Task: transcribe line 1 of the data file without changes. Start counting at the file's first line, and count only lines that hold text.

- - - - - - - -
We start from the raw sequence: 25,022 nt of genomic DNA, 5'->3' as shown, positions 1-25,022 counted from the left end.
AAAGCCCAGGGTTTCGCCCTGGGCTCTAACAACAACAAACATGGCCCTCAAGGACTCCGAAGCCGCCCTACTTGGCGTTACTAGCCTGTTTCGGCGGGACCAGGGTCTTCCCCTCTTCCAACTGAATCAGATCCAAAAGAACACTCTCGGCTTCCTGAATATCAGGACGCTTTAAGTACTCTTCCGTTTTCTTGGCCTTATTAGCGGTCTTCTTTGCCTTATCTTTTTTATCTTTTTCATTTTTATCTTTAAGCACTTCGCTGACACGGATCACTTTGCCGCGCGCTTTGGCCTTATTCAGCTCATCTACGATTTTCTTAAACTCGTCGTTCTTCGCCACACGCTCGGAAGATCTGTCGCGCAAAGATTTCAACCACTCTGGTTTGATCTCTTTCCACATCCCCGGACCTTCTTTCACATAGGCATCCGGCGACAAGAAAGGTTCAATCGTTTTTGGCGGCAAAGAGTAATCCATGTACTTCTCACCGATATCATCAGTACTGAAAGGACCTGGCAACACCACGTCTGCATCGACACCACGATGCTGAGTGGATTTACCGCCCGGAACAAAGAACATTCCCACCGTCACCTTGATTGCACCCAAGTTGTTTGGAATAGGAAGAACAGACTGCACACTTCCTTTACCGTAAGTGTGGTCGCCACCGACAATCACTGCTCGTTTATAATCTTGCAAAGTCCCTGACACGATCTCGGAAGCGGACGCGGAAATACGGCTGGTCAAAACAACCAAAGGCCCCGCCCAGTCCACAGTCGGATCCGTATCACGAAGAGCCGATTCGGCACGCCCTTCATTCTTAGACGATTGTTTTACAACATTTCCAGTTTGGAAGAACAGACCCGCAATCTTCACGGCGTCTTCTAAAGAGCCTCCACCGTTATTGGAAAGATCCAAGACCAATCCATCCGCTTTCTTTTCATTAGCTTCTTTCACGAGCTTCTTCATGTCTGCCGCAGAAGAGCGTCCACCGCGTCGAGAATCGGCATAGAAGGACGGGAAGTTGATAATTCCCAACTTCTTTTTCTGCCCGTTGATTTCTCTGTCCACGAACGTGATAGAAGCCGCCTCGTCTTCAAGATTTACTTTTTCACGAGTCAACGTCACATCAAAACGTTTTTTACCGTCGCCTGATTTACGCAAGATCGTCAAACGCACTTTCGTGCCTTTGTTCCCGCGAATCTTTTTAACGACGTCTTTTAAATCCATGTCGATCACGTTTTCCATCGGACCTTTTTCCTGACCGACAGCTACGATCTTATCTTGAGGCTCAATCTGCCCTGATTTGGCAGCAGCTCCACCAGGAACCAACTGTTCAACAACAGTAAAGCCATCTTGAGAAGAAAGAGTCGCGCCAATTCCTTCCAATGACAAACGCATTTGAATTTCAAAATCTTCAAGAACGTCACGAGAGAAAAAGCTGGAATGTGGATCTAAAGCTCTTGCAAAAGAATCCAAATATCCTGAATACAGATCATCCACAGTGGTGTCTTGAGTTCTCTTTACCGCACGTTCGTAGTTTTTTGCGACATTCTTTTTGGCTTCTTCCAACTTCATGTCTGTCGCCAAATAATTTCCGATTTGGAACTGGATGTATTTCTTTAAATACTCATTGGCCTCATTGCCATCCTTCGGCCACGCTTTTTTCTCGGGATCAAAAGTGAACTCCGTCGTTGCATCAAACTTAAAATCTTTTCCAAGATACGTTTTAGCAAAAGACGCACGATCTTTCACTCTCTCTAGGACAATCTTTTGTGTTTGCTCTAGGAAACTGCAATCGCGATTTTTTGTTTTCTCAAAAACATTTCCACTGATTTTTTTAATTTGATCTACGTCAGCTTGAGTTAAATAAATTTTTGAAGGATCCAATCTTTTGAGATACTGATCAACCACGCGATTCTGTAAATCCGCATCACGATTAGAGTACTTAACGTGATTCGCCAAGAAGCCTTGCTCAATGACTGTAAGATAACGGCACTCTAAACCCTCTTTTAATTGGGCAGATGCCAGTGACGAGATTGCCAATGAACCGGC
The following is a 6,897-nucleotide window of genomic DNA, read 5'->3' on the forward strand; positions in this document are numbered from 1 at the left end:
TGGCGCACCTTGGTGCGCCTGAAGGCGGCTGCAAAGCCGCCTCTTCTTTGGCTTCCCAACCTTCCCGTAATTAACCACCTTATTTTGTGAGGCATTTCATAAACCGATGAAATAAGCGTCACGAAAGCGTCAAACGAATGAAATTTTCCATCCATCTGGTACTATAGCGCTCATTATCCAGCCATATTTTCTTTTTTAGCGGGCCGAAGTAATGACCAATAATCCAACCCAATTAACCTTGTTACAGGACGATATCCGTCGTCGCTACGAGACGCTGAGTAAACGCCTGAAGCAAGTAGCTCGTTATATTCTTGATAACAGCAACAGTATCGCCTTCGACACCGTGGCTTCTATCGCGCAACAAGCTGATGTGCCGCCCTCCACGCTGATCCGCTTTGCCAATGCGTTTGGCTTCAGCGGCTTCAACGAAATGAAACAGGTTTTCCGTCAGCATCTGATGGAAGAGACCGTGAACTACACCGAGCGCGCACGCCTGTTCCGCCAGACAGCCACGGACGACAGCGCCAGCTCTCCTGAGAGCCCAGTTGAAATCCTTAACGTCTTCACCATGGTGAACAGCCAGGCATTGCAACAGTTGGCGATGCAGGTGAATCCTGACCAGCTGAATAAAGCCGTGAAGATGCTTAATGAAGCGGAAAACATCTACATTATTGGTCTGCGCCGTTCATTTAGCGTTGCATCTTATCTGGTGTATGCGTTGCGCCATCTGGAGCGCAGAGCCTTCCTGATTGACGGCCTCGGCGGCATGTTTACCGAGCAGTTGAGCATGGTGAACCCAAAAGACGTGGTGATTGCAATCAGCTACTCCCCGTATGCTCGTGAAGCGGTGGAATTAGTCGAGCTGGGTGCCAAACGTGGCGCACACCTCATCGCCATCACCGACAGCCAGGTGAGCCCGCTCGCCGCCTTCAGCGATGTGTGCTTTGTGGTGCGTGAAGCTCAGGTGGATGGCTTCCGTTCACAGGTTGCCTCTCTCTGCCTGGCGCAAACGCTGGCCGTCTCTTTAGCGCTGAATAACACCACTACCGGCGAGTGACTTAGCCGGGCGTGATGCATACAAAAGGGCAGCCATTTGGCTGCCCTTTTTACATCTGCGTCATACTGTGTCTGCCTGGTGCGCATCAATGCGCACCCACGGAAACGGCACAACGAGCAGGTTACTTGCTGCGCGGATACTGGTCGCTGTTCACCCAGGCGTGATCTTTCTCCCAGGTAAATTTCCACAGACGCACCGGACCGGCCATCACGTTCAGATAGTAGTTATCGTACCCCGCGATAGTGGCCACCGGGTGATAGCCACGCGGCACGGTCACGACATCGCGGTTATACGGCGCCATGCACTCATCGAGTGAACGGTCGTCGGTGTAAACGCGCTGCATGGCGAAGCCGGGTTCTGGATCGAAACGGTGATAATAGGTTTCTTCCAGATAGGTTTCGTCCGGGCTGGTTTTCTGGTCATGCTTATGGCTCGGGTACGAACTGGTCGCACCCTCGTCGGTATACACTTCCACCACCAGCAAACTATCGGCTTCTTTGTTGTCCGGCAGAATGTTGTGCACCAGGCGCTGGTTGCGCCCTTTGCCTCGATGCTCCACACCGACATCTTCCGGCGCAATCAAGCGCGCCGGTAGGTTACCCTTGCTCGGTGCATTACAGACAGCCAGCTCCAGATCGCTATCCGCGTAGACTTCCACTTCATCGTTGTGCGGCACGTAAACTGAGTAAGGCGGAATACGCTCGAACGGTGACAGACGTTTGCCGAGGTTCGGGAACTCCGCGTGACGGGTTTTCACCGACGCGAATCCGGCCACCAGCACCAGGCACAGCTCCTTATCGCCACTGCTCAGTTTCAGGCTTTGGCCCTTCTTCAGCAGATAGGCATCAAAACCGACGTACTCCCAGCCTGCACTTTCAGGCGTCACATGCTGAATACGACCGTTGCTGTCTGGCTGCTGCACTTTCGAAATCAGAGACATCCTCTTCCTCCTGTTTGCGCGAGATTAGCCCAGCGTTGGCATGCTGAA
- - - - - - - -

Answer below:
We start from the raw sequence: 25,022 nt of genomic DNA, 5'->3' as shown, positions 1-25,022 counted from the left end.